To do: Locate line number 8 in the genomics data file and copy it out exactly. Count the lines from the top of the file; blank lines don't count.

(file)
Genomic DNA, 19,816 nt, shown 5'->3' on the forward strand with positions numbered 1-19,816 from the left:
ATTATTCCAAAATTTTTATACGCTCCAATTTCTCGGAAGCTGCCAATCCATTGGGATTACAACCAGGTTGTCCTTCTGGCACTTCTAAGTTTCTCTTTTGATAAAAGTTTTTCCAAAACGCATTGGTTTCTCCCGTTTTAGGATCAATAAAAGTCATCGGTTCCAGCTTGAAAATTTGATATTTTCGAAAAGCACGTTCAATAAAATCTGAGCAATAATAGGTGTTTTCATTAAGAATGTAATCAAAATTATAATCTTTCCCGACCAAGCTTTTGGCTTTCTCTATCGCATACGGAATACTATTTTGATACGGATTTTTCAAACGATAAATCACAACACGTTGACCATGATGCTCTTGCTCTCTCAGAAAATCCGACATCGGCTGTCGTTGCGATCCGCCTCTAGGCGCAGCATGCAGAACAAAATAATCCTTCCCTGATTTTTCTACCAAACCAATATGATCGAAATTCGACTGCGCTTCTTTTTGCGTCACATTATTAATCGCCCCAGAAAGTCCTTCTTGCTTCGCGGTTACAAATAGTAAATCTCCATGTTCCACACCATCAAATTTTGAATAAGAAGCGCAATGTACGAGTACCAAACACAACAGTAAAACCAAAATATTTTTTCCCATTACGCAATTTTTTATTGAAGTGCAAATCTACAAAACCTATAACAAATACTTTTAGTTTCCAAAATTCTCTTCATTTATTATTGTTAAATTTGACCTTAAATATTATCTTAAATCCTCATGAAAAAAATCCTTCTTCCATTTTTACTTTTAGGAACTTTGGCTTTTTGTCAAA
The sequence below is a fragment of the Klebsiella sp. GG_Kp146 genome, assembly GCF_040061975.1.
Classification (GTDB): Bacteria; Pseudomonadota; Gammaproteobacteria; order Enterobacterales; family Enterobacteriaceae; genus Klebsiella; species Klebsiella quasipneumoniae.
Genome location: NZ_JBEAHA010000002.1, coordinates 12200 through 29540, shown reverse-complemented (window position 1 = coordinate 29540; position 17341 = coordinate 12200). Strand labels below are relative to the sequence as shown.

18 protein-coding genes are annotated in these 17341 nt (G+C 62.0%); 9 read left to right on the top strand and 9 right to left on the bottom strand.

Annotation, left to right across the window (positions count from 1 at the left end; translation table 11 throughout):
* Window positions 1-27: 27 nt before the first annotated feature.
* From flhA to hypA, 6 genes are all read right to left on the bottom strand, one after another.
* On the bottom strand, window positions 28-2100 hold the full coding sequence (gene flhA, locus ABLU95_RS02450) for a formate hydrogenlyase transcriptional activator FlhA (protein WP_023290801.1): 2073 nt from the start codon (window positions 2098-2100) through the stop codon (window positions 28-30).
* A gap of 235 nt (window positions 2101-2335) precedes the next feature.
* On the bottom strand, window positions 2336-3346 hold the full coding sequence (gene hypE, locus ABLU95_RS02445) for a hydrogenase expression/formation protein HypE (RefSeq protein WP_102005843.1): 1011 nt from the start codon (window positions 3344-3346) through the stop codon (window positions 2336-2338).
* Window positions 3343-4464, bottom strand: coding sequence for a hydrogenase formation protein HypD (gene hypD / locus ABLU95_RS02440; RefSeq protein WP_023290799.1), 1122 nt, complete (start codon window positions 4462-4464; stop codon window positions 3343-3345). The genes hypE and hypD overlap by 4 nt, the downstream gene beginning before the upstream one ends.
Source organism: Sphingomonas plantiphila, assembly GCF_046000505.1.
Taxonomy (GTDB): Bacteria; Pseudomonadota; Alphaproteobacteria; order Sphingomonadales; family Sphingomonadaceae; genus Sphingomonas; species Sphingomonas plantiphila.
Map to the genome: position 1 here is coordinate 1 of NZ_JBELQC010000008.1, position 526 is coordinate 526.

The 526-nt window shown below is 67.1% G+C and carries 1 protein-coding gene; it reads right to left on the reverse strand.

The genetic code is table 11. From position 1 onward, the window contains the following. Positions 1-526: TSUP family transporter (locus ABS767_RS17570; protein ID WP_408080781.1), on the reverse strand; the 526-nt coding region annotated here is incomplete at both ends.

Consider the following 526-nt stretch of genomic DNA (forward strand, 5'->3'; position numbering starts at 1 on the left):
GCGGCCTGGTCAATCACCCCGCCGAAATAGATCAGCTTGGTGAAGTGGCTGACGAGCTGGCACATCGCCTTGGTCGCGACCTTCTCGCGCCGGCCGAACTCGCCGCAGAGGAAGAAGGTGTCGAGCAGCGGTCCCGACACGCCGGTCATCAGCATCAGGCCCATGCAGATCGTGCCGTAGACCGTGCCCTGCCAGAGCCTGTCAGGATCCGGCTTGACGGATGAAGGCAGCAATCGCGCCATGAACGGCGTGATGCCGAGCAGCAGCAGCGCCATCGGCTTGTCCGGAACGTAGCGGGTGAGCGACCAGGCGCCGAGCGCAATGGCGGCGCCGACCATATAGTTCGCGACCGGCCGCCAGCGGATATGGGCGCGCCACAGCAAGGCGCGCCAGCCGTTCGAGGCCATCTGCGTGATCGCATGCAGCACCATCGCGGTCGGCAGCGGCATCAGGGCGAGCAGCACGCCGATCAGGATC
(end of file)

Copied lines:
* Window positions 1-27: 27 nt before the first annotated feature.